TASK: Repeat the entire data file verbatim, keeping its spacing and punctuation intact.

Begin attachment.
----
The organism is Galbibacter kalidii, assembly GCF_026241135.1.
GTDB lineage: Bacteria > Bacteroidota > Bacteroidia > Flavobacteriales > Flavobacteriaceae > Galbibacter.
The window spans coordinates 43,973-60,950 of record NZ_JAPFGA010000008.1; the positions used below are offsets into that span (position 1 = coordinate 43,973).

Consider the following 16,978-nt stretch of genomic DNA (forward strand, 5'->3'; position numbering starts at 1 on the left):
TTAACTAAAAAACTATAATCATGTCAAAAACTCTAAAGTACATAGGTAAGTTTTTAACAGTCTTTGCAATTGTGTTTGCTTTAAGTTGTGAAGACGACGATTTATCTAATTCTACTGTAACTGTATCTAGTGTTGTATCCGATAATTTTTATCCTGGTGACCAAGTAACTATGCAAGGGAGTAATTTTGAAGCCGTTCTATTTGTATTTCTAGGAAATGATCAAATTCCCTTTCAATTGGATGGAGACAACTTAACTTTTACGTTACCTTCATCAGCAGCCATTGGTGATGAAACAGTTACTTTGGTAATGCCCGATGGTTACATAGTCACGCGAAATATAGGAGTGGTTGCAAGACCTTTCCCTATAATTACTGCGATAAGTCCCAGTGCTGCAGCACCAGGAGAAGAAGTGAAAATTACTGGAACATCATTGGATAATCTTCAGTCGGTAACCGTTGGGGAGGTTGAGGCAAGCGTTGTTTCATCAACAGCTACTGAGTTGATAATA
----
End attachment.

The organism is Galbibacter kalidii, assembly GCF_026241135.1.
GTDB lineage: Bacteria > Bacteroidota > Bacteroidia > Flavobacteriales > Flavobacteriaceae > Galbibacter.
The window spans coordinates 43,973-60,950 of record NZ_JAPFGA010000008.1; the positions used below are offsets into that span (position 1 = coordinate 43,973).

Consider the following 16,978-nt stretch of genomic DNA (forward strand, 5'->3'; position numbering starts at 1 on the left):
TTAACTAAAAAACTATAATCATGTCAAAAACTCTAAAGTACATAGGTAAGTTTTTAACAGTCTTTGCAATTGTGTTTGCTTTAAGTTGTGAAGACGACGATTTATCTAATTCTACTGTAACTGTATCTAGTGTTGTATCCGATAATTTTTATCCTGGTGACCAAGTAACTATGCAAGGGAGTAATTTTGAAGCCGTTCTATTTGTATTTCTAGGAAATGATCAAATTCCCTTTCAATTGGATGGAGACAACTTAACTTTTACGTTACCTTCATCAGCAGCCATTGGTGATGAAACAGTTACTTTGGTAATGCCCGATGGTTACATAGTCACGCGAAATATAGGAGTGGTTGCAAGACCTTTCCCTATAATTACTGCGATAAGTCCCAGTGCTGCAGCACCAGGAGAAGAAGTGAAAATTACTGGAACATCATTGGATAATCTTCAGTCGGTAACCGTTGGGGAGGTTGAGGCAAGCGTTGTTTCATCAACAGCTACTGAGTTGATAATA